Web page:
As my years at school progressed, my accent blended with the local dialect and the teasing and harassment ceased but it left a lifelong scar. I never really fitted in due to my unusual accent. I was considered an outsider. I try not to judge people by their how the speak but my childhood experience has made me exceptionally aware of people’s accents, intonations and sentence structure.
Strangers frequently comment on my accent, often asking if I am Scottish or Canadian. On being told I was Irish they apologise for suggesting the other countries. They often add that they love my accent. The whole conversation makes me CRINGE. I have to try hard to be pleasant, but my inner voice is shouting “Shut up. I don’t want to discuss how I speak.” Telling me they like my accent doesn’t help. The fact that they need to comment on it causes me discomfort.
I know it is not people’s fault. They have no way of knowing I am super sensitive about this subject. It is not just the way I speak that bothers me. Many younger women’s delivery of speech is atrocious. The vocal sounds seem to emanate from far back in their throat and towards the end the words rise into a sing song inflection.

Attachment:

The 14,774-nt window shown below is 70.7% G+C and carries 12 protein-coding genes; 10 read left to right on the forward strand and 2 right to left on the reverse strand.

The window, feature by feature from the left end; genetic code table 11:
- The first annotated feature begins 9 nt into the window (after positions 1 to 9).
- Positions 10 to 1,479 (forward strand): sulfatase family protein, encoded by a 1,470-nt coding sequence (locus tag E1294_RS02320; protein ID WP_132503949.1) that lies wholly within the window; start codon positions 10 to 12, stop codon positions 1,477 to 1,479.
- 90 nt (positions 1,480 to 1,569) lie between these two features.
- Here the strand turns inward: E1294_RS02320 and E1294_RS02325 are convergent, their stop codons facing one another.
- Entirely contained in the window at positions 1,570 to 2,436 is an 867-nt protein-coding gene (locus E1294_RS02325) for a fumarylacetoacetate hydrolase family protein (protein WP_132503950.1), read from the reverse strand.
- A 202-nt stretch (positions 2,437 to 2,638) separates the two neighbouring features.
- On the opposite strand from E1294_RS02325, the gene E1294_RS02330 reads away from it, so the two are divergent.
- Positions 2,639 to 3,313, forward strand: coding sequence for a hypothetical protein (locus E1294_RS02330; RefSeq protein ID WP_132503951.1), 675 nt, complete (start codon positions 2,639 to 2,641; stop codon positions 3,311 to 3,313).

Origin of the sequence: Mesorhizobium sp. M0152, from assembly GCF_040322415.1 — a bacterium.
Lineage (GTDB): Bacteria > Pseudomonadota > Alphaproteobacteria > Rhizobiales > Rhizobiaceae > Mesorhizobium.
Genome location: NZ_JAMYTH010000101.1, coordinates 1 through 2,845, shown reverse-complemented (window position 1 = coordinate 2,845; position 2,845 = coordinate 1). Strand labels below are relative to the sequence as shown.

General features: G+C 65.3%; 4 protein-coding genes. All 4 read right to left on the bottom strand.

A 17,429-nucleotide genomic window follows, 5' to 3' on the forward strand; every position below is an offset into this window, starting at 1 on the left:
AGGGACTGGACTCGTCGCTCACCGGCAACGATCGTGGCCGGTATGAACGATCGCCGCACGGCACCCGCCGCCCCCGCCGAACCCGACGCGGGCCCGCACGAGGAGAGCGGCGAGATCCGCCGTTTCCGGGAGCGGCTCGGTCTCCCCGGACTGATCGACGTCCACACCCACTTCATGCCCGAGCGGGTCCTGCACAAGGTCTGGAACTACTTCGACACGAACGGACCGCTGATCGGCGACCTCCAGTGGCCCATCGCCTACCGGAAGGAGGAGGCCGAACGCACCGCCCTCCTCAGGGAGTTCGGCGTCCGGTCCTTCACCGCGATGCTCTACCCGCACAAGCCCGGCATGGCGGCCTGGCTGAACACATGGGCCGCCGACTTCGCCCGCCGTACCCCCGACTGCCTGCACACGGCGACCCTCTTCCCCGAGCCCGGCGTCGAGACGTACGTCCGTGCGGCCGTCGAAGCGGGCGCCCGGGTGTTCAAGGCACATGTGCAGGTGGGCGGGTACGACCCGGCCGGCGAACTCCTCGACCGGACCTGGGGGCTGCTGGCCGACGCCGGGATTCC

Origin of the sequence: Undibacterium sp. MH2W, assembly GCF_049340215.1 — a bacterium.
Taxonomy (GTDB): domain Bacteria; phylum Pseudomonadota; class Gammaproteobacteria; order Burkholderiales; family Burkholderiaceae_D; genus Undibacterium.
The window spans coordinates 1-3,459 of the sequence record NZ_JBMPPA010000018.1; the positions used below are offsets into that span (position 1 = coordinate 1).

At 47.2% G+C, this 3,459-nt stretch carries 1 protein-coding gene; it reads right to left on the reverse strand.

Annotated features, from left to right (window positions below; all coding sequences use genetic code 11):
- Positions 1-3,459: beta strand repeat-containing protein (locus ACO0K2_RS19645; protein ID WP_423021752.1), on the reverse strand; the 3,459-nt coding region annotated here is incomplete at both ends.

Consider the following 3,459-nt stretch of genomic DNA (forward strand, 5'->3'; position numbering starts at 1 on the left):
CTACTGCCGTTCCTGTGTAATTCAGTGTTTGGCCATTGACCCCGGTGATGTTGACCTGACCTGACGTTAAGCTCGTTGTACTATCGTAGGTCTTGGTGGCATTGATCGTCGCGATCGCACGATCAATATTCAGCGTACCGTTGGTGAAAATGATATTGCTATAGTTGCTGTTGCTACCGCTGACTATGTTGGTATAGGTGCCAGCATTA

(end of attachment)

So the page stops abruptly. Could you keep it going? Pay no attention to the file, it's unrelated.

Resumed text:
Now that I have hearing loss, I am even more aware of how people speak, particularly presenters on television and actors in movies. Clear speech and voice projection should be an essential skill for these people.
I knew an English woman who spoke without any accent. As a child her family lived equally in France and England. She never acquired the accent of either country and spoke in a lovely modulated neutral tone. I envied her exquisite speaking voice.
Writing about my “cringe” dilemma may have released some of my pent-up frustration on the subject of accents. As I write, It seems like a storm in a teacup. I will try to keep this in mind the next time I encounter a cringing episode related to this matter.
A six-word memoir before writing this essay:
Speak clearly or not at all.
A six-word memoir on completion of writing:
Let go of past negative experiences.